checklist 2014-May30
In my previous post, I vented about the things that bug me about most job descriptions, and I outlined the six areas where most job descriptions go wrong.
Today I want to get positive and practical; let’s talk about the anatomy of a great major gift job description. You may find these suggestions simple – that’s fine. One thing is for sure: they are not simplistic. A good job description is complex and serious, but that does not mean it needs to be long and detailed. As I said previously, many managers and HR departments use the job description to tell the employee HOW to do the job. And that’s why the job description is longer than the two pages it needs to be.
My first point on writing job descriptions for MGOs is to get to the point – avoid trying to fit every detail into it. If you just have to say or include other things in the “contract” with the employee, put those things into other documents and have the employee sign those documents to make sure you are legally covered. But keep the job description focused and on point.
So what makes up a good MGO job description? Here are our opinions:

  1. Have a donor-centered title. It could be Donor Services Manager, Donor Relations Director or just Donor Relations. Do not put the words gift, money, financial or anything related to those words in the title. Make it about the donor. (One of our clients has a MGO with NO title. The business card simply lists the name of the MGO. That’s an interesting idea.) Also, if HR or someone inside needs to have a more descriptive title, consider two titles – an internal title, like Major Gift Officer, and an external title: Donor Relations Director. That way everyone, inside and out, is happy.
  2. Make sure the MGO reports to only one person. No split reporting relationships. Keep this very clear. An employee cannot serve two bosses.
  3. Be very clear about the purpose/objective statement of the job. It could be something like this: “To secure funds for the organization by fulfilling the interests and passions of donors to (name of the organization) by providing them with giving opportunities and encouraging them to give.” Notice that this is about fulfilling the donors’ wants and needs, and that the result is giving. This is a key philosophical and strategic point. Jeff and I believe that in major gifts, money is a result, not an objective. If the MGO fulfills donor’s passions and interests properly, the result will be the money the organization needs to operate its programs.
  4. Leave out all the other stuff. Put the organization’s history, values and rules of conduct in a separate document. Your HR department may want to include it in the job description; argue against it. Just put all this other stuff in a separate document and have the employee acknowledge in writing that they have read it. That should satisfy HR. Please keep the job description free from all these details, as well as any prescriptive ideas on how the MGO should DO the job. If your job description has more than five categories under the “Responsibilities” section, then you are putting in extra unnecessary things. If you just have to “create understanding” with your MGO on those things, put them in another document! They do not belong in the job description.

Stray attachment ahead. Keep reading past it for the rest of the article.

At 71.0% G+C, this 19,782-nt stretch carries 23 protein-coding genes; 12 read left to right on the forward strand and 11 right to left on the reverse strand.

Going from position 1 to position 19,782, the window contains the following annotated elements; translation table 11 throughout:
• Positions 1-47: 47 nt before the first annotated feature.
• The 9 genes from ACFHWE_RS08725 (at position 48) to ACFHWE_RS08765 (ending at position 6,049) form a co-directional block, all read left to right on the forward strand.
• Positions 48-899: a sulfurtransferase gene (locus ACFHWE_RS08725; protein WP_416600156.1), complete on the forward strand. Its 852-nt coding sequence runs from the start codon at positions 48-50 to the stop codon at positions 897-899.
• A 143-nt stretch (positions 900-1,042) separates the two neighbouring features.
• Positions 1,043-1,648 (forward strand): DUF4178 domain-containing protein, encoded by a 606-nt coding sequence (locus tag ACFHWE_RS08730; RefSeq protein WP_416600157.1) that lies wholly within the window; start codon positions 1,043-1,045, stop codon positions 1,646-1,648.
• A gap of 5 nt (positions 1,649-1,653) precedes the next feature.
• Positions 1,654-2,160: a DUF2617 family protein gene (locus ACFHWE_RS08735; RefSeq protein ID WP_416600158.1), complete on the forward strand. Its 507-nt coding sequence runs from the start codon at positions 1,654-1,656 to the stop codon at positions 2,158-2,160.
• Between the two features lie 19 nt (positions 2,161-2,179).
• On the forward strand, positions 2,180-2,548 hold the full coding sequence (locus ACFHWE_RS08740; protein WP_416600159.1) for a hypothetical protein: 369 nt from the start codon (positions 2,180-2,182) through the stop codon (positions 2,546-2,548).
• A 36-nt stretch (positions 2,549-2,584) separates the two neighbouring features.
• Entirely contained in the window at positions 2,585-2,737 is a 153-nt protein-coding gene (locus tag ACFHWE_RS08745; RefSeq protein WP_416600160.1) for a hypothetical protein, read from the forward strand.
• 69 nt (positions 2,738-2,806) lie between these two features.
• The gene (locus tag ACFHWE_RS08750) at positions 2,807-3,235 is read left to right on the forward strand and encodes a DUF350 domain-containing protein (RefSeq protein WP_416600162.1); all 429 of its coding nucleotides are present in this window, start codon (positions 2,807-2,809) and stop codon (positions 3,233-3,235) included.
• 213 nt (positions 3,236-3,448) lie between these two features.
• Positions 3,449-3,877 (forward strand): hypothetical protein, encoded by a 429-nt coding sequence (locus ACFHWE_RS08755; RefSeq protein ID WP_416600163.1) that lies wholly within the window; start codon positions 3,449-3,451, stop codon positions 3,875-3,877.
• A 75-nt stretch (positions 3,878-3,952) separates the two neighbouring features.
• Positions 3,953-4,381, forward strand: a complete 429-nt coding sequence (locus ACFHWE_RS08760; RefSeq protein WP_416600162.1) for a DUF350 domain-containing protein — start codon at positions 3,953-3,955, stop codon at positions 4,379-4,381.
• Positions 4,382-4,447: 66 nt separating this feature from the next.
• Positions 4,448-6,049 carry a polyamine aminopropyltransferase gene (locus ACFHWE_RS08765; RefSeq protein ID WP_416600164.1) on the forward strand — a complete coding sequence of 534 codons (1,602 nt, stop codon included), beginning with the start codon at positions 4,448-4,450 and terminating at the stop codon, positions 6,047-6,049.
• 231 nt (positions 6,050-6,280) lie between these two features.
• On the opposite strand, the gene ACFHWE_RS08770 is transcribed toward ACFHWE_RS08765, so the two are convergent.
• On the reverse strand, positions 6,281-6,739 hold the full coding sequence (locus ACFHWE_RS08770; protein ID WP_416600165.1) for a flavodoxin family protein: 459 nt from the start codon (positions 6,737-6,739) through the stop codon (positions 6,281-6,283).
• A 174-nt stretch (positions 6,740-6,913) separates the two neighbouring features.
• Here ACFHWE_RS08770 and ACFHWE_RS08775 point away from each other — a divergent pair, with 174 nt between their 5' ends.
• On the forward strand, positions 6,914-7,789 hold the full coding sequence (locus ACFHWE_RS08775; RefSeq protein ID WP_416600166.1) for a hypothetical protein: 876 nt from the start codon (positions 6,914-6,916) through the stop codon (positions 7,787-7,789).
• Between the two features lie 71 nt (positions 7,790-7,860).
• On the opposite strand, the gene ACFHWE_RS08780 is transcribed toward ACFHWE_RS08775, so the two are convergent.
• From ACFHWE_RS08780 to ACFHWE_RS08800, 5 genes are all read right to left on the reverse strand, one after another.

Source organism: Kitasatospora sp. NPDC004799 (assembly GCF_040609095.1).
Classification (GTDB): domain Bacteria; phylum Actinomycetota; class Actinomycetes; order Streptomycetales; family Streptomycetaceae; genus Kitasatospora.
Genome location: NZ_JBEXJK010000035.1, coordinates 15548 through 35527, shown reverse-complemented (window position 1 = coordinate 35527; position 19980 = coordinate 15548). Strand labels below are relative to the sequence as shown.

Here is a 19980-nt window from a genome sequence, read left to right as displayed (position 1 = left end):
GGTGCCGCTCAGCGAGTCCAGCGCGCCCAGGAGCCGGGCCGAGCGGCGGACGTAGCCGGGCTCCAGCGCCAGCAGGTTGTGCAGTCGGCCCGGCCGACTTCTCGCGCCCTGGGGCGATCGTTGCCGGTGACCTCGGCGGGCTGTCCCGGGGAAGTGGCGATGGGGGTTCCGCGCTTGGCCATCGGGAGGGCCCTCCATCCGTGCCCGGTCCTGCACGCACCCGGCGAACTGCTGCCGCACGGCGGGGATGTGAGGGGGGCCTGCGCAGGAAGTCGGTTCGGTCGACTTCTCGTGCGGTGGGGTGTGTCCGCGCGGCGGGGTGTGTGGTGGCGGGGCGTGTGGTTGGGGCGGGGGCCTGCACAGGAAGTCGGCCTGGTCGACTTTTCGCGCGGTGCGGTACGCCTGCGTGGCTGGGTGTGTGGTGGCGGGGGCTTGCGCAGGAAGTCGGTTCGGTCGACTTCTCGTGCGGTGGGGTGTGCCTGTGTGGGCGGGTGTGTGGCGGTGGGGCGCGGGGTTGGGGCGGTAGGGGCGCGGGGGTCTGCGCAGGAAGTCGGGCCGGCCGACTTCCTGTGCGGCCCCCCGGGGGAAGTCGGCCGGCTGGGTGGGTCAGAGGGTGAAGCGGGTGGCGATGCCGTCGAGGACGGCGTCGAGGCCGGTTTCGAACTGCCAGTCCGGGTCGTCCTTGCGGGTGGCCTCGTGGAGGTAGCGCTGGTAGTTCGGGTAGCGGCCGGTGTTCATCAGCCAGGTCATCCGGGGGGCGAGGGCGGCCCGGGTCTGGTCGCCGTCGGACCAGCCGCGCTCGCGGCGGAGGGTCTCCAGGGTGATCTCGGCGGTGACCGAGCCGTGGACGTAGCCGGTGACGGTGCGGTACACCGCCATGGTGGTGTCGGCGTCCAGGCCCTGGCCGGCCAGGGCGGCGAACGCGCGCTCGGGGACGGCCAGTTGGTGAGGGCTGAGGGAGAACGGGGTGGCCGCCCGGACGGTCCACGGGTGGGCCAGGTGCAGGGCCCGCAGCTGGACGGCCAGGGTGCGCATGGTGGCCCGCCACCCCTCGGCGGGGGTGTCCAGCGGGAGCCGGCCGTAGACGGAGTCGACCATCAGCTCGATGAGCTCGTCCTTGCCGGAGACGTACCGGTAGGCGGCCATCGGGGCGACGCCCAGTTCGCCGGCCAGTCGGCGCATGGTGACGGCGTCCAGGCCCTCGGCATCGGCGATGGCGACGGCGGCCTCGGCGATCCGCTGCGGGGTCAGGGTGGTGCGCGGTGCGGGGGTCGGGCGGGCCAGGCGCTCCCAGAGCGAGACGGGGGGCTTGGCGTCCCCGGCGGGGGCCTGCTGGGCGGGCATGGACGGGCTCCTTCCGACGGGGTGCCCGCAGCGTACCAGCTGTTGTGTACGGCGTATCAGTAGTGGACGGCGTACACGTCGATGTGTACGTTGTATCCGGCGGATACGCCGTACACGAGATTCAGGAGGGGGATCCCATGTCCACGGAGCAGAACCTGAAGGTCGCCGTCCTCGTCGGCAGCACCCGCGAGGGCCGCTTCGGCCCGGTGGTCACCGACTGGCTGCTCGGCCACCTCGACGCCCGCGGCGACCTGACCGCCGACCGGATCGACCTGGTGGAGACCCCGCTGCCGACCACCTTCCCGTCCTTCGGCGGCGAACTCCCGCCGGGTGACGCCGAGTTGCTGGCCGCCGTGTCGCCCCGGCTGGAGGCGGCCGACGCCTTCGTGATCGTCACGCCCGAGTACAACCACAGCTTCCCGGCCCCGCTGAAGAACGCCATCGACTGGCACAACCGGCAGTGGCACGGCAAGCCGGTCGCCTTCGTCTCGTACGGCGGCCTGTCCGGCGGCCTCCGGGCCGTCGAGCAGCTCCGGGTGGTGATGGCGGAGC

5. There should only be five categories of work in every MGO job description. Here is what they are:
  • Qualify donors for a caseload.
  • Create individual goals for each donor on the caseload.
  • Create a contact, marketing and communication plan for each donor on the caseload that is focused on fulfilling the donor’s interests and passions. Execute that plan and modify it as circumstances change.
  • Work with program staff to secure project information for creating donor offers (front-end) and reporting to donors on how their giving made a difference (back-end).
  • Perform other major gift officer duties as required, including monthly reporting to management that accurately reflects caseload activity and performance.

I know you may look at this very simple to-the-point list and get anxious about something being left out. Believe me, this is it. It really is! If your MGO does these five things she will be successful. If you load in a bunch of other stuff, she will fail. It is that simple.

  1. Include an accountability section. I actually label that section: “Accountability: Performance will be measured by:” and then I list a “mirror” of each of the five categories of work above and state how the employee will be evaluated. I also add a couple of other points about the employee’s ability to manage people, process, deadlines and budget, and their ability to relate to others, both of which are important performance evaluation items.

And that’s it. Basic. Simple. To-the-point. And effective. If you would like to have a sample of how we would write an actual job description, click here.
Job descriptions have gotten too complicated and verbose, reflecting a society frightened by lawsuits, and managers who feel compelled to tell MGOs how to do their jobs. I truly believe that the resulting five- to eight-page documents that come from that fear and that compulsion are causing MGOs to be less focused and less effective.
Please review this core contract with your MGO and simplify it. It will really help each of your good MGOs to be more focused and successful.